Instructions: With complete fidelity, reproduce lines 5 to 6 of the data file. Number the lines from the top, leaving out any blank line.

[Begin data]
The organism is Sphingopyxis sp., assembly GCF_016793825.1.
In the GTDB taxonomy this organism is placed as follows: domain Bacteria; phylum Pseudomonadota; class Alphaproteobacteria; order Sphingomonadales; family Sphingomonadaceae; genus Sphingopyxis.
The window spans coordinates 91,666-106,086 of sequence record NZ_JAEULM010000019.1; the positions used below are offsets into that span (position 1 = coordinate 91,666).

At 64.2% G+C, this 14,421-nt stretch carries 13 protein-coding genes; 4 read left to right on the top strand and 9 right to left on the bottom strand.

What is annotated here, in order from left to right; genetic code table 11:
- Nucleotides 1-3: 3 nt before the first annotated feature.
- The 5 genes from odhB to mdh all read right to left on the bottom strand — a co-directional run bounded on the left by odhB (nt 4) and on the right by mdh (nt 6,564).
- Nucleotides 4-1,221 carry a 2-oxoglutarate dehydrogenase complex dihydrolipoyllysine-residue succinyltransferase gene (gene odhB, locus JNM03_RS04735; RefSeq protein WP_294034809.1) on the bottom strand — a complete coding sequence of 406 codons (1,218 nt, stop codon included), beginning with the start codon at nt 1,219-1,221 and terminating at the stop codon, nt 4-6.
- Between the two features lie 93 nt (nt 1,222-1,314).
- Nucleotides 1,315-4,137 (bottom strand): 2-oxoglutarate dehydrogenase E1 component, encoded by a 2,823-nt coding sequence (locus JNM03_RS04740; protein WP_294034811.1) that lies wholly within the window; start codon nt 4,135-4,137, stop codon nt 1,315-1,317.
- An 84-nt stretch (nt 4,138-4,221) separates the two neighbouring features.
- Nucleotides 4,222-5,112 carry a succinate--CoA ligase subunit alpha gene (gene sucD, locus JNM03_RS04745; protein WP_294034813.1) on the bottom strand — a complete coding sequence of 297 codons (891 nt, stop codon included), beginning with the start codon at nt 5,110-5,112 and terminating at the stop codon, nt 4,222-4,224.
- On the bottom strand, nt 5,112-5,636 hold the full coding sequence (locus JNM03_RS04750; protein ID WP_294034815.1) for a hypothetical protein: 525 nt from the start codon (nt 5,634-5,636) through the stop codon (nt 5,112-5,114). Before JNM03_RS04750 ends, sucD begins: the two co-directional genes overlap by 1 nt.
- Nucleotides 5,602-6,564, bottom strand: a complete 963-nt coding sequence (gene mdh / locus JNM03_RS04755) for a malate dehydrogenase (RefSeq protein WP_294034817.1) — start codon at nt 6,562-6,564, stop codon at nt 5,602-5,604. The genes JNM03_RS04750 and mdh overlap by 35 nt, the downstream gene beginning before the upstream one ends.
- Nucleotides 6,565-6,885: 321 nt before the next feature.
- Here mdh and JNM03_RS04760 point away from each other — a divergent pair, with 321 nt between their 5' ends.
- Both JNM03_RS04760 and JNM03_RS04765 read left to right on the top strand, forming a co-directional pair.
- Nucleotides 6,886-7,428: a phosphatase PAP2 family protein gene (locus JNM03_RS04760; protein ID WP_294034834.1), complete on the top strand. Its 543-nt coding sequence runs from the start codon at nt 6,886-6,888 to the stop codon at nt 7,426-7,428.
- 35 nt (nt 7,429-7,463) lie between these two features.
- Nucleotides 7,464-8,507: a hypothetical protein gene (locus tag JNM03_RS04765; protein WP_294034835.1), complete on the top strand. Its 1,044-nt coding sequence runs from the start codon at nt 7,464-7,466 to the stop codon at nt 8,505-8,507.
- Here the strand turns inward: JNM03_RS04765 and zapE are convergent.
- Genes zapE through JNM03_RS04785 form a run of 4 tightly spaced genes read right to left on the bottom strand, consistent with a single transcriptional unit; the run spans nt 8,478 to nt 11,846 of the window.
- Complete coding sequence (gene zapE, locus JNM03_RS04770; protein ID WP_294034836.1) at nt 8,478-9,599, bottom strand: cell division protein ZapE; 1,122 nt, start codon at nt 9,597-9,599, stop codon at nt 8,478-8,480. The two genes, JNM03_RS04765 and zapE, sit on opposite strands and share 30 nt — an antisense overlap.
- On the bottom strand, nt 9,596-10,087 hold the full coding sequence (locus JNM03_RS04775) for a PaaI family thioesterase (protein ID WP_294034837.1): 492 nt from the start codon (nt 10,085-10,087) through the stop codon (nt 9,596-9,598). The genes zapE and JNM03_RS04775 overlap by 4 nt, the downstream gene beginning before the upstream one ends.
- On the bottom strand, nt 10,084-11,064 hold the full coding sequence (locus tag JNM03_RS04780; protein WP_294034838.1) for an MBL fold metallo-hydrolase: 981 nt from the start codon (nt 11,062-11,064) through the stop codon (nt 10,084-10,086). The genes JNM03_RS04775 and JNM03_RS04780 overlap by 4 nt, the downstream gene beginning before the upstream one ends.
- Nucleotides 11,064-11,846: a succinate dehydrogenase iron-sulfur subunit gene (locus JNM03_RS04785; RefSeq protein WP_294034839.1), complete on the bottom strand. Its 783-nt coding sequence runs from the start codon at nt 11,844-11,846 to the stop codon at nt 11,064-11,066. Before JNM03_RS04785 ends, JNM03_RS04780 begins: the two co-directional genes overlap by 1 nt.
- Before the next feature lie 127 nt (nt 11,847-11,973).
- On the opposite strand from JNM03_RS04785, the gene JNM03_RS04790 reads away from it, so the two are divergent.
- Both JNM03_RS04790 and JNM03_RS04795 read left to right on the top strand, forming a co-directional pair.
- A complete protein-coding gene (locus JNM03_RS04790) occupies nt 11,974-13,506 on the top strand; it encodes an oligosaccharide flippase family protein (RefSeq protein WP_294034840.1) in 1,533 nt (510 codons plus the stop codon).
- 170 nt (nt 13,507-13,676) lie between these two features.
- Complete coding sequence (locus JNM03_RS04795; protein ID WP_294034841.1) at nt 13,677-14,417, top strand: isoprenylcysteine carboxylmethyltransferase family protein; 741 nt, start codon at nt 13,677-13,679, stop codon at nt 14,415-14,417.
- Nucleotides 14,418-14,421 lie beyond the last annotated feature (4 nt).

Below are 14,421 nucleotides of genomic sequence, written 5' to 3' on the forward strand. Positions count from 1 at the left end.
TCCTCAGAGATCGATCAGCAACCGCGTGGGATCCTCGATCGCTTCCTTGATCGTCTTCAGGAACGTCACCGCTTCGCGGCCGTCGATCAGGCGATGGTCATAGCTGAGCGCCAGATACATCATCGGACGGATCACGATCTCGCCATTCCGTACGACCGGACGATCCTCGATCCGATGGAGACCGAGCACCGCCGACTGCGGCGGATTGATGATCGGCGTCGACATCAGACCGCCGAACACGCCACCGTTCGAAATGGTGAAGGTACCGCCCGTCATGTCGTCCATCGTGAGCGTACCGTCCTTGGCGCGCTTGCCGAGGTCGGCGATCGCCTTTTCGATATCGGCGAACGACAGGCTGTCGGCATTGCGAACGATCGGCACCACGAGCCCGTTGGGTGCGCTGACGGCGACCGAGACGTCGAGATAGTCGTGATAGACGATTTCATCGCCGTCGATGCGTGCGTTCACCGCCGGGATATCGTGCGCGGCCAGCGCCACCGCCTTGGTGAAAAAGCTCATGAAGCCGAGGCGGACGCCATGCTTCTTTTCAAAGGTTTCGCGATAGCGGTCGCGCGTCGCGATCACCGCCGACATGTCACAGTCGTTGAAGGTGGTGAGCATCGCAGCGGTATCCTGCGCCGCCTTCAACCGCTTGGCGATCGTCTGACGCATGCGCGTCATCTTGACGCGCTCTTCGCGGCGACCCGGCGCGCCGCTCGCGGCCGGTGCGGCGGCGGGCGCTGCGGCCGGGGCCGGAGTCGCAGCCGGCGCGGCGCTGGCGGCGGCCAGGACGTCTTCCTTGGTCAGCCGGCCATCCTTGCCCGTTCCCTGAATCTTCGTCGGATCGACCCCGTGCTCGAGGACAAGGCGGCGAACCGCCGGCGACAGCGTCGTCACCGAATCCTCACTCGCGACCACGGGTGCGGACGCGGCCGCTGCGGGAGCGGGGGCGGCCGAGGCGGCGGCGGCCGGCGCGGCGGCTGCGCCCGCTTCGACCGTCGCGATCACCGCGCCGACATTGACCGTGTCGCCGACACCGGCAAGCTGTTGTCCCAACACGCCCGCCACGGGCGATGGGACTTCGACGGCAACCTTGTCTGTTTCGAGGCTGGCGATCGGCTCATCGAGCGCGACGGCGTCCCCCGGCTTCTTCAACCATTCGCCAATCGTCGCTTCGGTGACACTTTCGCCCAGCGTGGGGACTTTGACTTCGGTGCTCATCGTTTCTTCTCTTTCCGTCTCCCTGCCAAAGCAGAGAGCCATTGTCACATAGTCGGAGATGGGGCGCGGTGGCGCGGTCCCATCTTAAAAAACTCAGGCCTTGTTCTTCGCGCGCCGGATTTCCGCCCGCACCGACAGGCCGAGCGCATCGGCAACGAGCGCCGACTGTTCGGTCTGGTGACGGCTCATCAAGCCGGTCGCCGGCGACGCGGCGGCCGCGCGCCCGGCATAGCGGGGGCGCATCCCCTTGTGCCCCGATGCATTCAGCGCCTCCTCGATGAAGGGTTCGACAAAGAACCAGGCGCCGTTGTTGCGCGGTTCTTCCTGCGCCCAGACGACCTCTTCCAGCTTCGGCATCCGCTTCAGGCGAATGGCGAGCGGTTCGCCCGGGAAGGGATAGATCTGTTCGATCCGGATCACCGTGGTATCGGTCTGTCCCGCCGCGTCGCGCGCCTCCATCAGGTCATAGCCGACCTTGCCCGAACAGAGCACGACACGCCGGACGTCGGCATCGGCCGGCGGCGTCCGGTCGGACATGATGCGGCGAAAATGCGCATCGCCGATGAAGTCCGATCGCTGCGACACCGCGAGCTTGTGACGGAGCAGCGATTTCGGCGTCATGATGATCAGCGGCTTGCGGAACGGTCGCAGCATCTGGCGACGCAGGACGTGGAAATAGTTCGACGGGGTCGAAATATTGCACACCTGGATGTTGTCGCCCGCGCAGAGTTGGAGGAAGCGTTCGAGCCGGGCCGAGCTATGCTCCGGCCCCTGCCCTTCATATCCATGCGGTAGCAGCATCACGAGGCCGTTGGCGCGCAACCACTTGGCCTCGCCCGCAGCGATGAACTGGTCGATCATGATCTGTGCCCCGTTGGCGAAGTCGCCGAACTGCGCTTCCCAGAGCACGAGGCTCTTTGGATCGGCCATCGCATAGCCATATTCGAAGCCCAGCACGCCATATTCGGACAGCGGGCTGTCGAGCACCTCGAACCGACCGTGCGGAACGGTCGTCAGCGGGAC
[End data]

What is annotated here, in order from left to right; genetic code table 11:
- Nucleotides 1-3: 3 nt before the first annotated feature.